Comments are reader responses to your articles. It’s like an instantaneous letter-to-the-editor. When readers “comment” on your posts, you can “reply” to their comments. Then, they can “reply” to your “replies.” Quickly, a fascinating dialogue can take place. Comments usually link to commenters’ online profiles–which provide opportunities for you to connect with them. To use comments most effectively, check out commenting platforms such as Livefyre, Disqus, and CommentLuv.
An image is a picture used in a blog post. Generally speaking, every blog post you write should include an image. Images are visually appealing to readers and help break up the text to make the article more readable. Also, a picture can truly be worth 1,000 words if you can choose one that’s relevant enough to the article you are writing.
Depending on which blogging platform you are using, you may see words like these but they all mean the same thing. They’re tools that you can use to make your blog more productive. Probably the most important are social media tools like Digg Digg and Social Media Tabs. Tools like these make it easier for people to share your articles and connect with you on your social networks.
Categories and tags are ways to lump your articles together into groups that have similar themes. While categories and tags can be used in the same way, a “category” is typically like a section in a magazine and a “tag” like an index. Use keywords for tags and general headings for categories. For example, our ESPN article may have a category of “Skiing” with tags including “female athletes,” “winter sports,” and “Kristi Leskinen.”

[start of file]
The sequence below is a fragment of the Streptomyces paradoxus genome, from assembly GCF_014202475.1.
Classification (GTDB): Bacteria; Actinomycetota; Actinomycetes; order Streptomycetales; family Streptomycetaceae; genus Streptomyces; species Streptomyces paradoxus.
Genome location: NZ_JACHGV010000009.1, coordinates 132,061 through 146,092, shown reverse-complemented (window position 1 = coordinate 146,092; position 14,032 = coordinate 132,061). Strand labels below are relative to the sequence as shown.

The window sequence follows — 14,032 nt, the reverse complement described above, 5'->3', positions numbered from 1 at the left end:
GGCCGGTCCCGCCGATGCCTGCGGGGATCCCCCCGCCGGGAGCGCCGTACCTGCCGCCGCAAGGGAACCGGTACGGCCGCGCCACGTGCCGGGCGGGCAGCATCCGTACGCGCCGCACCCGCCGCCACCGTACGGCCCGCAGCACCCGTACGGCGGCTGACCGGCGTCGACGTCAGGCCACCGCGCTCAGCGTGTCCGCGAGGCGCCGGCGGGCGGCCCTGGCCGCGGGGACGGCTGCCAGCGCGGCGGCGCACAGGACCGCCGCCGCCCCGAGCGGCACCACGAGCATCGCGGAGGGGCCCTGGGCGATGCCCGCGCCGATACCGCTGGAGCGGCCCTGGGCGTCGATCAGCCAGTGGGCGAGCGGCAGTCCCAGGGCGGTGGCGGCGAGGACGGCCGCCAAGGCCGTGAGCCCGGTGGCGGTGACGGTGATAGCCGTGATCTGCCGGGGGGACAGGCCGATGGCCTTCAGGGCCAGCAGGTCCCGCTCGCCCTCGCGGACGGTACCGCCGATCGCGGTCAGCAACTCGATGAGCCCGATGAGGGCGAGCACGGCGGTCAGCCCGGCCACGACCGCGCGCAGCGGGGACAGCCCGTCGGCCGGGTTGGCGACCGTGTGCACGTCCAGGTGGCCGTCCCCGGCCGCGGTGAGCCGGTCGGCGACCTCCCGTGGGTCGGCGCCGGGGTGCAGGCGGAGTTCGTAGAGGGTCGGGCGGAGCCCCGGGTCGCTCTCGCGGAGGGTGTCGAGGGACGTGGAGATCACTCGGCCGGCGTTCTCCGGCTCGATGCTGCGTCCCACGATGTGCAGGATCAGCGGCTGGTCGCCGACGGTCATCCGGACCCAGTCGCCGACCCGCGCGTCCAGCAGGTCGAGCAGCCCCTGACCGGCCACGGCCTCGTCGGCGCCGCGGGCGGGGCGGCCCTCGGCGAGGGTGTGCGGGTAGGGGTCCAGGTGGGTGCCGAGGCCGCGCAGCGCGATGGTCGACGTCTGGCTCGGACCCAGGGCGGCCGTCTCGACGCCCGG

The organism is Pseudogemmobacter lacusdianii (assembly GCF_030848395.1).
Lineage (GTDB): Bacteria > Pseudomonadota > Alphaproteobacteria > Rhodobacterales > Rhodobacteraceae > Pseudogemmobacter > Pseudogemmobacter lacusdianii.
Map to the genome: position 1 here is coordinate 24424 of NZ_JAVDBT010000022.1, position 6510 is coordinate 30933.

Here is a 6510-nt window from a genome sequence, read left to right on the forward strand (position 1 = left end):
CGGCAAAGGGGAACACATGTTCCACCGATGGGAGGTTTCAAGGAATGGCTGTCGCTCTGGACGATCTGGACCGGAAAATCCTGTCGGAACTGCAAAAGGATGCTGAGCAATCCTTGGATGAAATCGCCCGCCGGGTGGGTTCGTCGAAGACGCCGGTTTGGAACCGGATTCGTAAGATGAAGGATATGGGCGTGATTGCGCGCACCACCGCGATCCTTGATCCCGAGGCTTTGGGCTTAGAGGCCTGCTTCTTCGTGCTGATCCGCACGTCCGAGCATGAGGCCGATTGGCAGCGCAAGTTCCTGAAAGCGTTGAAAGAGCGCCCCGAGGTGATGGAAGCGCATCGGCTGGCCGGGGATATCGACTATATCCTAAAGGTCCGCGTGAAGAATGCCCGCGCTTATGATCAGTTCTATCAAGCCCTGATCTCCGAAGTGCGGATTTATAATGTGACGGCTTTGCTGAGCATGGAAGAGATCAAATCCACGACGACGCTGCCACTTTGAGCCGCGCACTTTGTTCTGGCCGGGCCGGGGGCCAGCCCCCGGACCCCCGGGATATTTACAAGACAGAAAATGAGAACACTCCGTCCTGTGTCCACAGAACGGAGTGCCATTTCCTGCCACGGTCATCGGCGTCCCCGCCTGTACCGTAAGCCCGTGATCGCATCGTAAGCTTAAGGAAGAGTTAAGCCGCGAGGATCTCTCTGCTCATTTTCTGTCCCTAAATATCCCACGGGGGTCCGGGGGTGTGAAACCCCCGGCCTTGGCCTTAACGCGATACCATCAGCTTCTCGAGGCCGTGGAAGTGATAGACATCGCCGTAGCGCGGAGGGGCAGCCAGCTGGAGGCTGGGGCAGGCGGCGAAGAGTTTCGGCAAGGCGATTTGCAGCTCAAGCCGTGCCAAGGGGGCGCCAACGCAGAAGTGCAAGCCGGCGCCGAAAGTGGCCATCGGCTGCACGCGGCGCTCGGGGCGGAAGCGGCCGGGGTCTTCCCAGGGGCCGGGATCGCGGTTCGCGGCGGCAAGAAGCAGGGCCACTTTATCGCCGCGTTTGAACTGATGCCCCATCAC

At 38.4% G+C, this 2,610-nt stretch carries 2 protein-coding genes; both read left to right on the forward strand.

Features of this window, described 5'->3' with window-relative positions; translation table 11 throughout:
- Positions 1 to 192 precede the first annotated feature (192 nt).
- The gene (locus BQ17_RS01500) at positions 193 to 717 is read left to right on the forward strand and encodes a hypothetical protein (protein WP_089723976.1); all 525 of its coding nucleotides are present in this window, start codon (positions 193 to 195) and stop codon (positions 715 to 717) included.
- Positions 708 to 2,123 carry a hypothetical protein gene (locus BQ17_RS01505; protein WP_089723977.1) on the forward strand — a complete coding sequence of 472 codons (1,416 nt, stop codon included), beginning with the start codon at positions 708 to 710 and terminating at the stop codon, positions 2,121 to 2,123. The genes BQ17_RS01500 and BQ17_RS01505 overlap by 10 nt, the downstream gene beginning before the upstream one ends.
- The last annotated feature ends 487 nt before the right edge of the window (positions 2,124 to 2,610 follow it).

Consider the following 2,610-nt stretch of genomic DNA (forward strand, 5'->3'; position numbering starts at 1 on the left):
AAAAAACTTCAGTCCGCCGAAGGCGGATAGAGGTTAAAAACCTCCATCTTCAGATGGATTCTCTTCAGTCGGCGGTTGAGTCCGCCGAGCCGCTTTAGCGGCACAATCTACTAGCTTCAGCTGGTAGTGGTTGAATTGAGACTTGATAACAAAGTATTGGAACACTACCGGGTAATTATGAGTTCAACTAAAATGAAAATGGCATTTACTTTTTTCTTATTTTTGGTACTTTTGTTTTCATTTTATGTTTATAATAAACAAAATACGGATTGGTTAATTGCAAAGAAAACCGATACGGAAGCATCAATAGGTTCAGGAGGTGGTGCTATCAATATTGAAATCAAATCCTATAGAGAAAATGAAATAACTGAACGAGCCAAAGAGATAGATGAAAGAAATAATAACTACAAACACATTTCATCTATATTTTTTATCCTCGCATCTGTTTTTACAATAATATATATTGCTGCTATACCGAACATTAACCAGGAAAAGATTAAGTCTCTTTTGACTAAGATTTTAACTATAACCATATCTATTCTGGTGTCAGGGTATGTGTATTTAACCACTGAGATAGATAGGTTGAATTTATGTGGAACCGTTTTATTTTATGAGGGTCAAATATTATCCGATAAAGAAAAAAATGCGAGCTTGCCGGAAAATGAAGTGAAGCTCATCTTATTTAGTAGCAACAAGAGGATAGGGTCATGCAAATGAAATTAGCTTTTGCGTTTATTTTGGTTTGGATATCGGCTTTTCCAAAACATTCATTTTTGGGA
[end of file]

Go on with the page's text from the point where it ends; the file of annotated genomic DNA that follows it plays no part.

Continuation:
The blogging “platform” you use refers to the content management system you use to blog. It may be something that is custom-created for your website, a sophisticated open-source system like Joomla or Drupal or, as is the case for most bloggers, a free user-friendly service like Blogger or Tumblr. The most popular platform for serious business bloggers is WordPress — because it provides a healthy balance between ease-of-use and functionality. WordPress provides a user-friendly service with limited functionality at WordPress.com and a slightly more involved but incredibly more functional service at WordPress.org.
Your archives are a listing of your past articles available for readers on your blog. They are typically arranged on pages chronicled by year and month. For example, here is a web page (accessed from the main site), listing articles written by Marcus Sheridan in October 2010.
12. Guest posting/authoring
Guest posting is when one other writes a blog post for another’s blog. You can gain a lot of traffic back to your website both by writing articles for other peoples’ blogs and by inviting other people to write articles for yours. Many (or, depending on how loosely you define the term, possibly all) of the people who write for 12most.com are guest authors writing guest posts. If you would like to guest post for this blog, check out this web page.
Okay, there you have it — 12 important words for you to understand before you start blogging for your business. I hope that it’s clear to you by now that blogging is a tool that can be used for business just as easily and effectively as it can for journaling. It’s just a platform for you to write, connect, and share your expertise. What’s your excuse again for not taking advantage of it?
Now, in light of #6, it’s go time! Drop me a comment and let me know (A) what questions you have about these terms, (B) what additions you might have to this list, (C) any other thing you want to chat about, or (D) your favorite superhero (not relevant, but it’s probably my favorite question). Yes, this is a call to action. Will you answer?
Featured image courtesy of Ed Yourdon licensed via Creative Commons.